The Honey Harvest

by Chadd McGlone
Chapel Hill, NC, United States

The world’s largest mangrove forest is located in southwestern Bangladesh along its border with India. Few forests remain in this area, due to agricultural development in the fertile delta. One of the last preserved tracts constitutes the Sundarbans National Park. In addition to providing a home for mangroves, the Sundarbans also serves as a habitat for the endangered Bengal tiger, saltwater crocodile, venomous snakes, leopards, and many species of insect. The giant honey bee, the largest, most aggressive bee in the world, produces its prized honey there.

In order to collect this honey, hundreds of Mawlai fishermen take a 3-week break from their day jobs. In boats containing teams of 7 to 10 people, the fishermen travel the muddy saltwater creeks that crisscross the thick mangrove forest. Every moment of their journey poses a potential danger. The biggest risk comes from the Bengal tigers, which kill at least 15 people each season.


Practices have developed over generations to safeguard the honey gatherers. For example, before beginning their expedition, the men pray to the forest god Bonbibi for protection. The honey collectors also wear masks or loose-fitting headscarves to provide attacking tigers with a harmless place to bite. Despite their best efforts, nearly every collector has a story to tell about a tiger encounter, many of which left deep scars as mementos.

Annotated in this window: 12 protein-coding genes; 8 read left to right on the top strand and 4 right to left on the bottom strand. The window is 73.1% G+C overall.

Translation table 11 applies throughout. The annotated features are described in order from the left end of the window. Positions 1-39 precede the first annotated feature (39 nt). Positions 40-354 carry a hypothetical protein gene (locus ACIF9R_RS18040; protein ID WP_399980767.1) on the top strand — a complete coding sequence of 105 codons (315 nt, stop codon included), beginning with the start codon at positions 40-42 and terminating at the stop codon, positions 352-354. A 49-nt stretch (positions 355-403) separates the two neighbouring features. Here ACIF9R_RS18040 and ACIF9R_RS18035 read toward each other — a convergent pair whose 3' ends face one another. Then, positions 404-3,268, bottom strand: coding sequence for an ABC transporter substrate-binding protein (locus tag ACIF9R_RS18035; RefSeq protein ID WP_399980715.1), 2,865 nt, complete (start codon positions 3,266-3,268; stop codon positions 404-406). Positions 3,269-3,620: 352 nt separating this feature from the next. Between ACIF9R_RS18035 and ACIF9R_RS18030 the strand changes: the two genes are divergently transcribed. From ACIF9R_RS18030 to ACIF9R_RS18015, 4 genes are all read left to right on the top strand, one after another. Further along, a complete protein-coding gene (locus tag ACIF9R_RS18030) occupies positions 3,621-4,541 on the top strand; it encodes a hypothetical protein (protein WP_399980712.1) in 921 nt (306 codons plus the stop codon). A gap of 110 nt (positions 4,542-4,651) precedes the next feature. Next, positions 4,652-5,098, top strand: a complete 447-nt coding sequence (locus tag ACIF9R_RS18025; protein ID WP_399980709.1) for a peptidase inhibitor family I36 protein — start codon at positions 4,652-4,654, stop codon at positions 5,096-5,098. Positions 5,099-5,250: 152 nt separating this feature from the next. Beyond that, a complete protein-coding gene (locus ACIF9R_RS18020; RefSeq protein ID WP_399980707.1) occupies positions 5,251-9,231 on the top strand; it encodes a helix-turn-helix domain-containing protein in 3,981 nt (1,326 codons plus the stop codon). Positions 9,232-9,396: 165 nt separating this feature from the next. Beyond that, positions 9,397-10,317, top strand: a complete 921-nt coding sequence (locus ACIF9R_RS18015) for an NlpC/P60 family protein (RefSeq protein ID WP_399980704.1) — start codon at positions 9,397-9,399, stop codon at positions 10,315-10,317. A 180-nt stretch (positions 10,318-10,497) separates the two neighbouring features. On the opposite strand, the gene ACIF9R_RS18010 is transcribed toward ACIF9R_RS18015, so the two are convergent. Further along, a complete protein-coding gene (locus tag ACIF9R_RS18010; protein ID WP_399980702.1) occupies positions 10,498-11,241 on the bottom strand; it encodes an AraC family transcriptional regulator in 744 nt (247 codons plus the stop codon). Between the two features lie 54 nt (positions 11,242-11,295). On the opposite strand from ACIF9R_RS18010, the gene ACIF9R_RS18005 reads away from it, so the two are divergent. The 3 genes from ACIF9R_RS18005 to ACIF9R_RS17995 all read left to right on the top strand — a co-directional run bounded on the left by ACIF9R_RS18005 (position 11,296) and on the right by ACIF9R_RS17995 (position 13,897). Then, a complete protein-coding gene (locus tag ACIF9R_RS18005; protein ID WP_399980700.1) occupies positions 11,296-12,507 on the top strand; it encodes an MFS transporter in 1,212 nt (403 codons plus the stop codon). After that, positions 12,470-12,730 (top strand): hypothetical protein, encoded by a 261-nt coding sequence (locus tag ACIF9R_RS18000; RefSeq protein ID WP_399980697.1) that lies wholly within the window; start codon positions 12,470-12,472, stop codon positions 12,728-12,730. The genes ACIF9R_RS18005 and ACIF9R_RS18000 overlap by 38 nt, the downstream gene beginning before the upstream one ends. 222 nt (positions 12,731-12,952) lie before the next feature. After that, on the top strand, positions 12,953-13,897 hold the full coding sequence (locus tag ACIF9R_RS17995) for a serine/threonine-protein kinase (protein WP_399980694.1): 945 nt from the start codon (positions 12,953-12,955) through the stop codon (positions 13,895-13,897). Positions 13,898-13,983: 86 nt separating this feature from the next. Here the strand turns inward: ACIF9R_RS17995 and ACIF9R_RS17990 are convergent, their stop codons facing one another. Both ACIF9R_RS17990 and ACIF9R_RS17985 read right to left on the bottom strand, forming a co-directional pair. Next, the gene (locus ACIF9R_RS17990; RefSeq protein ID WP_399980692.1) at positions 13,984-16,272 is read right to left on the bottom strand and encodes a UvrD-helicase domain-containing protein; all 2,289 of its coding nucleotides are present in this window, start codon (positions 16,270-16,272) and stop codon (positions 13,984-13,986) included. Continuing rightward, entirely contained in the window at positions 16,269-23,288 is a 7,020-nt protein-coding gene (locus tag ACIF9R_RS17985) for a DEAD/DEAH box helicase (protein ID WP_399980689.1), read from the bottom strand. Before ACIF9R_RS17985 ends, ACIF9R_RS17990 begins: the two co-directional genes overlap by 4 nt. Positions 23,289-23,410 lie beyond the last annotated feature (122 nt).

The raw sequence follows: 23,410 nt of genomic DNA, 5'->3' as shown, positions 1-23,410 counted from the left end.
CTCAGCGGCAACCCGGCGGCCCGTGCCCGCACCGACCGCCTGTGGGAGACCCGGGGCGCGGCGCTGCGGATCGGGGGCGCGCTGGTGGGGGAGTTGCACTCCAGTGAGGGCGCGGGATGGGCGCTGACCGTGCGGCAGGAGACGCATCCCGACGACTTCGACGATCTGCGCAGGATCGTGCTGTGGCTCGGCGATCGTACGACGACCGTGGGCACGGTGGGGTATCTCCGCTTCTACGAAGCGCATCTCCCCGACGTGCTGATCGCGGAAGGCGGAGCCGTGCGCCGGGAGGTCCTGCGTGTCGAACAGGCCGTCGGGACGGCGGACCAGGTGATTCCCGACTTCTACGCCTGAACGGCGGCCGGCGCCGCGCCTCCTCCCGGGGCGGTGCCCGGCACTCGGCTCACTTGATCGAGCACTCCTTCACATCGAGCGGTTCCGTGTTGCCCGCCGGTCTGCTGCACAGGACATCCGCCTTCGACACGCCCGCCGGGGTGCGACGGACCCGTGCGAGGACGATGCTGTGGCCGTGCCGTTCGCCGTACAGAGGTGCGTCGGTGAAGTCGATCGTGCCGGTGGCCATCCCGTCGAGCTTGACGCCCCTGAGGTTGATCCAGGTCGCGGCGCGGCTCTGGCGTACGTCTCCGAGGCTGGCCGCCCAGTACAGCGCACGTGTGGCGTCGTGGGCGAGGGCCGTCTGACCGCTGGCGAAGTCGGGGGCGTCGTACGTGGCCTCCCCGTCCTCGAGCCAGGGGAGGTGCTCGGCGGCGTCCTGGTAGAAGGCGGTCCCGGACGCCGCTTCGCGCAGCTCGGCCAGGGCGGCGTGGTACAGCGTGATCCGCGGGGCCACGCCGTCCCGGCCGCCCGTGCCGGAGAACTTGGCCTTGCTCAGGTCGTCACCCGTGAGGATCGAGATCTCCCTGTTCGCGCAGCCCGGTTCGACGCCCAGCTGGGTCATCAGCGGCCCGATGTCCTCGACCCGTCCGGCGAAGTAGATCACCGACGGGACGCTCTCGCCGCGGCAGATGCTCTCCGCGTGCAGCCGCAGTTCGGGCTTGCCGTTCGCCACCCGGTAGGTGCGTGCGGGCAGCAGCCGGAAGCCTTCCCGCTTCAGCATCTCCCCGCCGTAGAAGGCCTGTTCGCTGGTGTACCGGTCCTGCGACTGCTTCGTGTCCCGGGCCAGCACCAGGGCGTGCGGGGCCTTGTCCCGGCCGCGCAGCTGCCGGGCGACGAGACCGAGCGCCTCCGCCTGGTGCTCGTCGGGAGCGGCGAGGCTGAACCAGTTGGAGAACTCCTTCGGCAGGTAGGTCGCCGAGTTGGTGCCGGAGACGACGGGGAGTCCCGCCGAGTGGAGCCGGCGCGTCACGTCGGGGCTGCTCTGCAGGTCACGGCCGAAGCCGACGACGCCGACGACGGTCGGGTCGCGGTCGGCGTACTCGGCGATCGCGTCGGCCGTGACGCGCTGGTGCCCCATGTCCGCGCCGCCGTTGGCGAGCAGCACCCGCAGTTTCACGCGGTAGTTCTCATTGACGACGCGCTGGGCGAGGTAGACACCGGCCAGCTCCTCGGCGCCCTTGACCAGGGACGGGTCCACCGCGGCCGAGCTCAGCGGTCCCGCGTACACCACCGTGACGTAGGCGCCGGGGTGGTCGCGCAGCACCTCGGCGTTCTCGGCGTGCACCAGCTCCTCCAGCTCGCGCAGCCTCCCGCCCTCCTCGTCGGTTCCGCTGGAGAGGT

When a honey hunter spots a hive high in the branches of a mangrove tree (they are hard to miss, being up to 9 feet in diameter!), team members light a fire to drive the bees away. Next, the best climber scurries up the tree to collect the honey and honey comb. While he climbs, the remaining team members clap their hands and blow horns to fend off any tigers that might be stalking them.


An individual honey collector will harvest about 4 maunds of honey (one maund is equal to approximately 83 pounds) and is paid between 5,800 and 6,700 taka each year (one dollar is worth about 79 taka). Honey or not, that’s some pretty sweet cash!

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Satellite image of the Sundarbans National Park
Satellite image of the Sundarbans National Park


Are you a teacher interested in telling this story to your students? Here’s a slideshow to get you started!

Math Questions

  1. If a family has 4 adults collecting honey, how much (in take and U.S. dollars) will this family make in a year?
  2. If the tigers attack 15 people each year, how many will they attack in 15 years?
  3. Research the average height of a mangrove tree in this area. Would it be possible to use a 10-foot ladder to reach the top? How tall would a person have to be?

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Extension Questions

Mangrove forests have been shown to sustain many other types of human activity. What are some of them? Which ones do you think are the most important to the health of the planet as a whole?

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  1. Article about the honey harvest from Oregon State University
  2. UNESCO page on the Sundarbans
  3. World Wildlife Fund page on the Sundarbans
  4. Longreads article on honey harvesting
  5. BBC News article on collecting honey
  6. ABC News article on tiger widows

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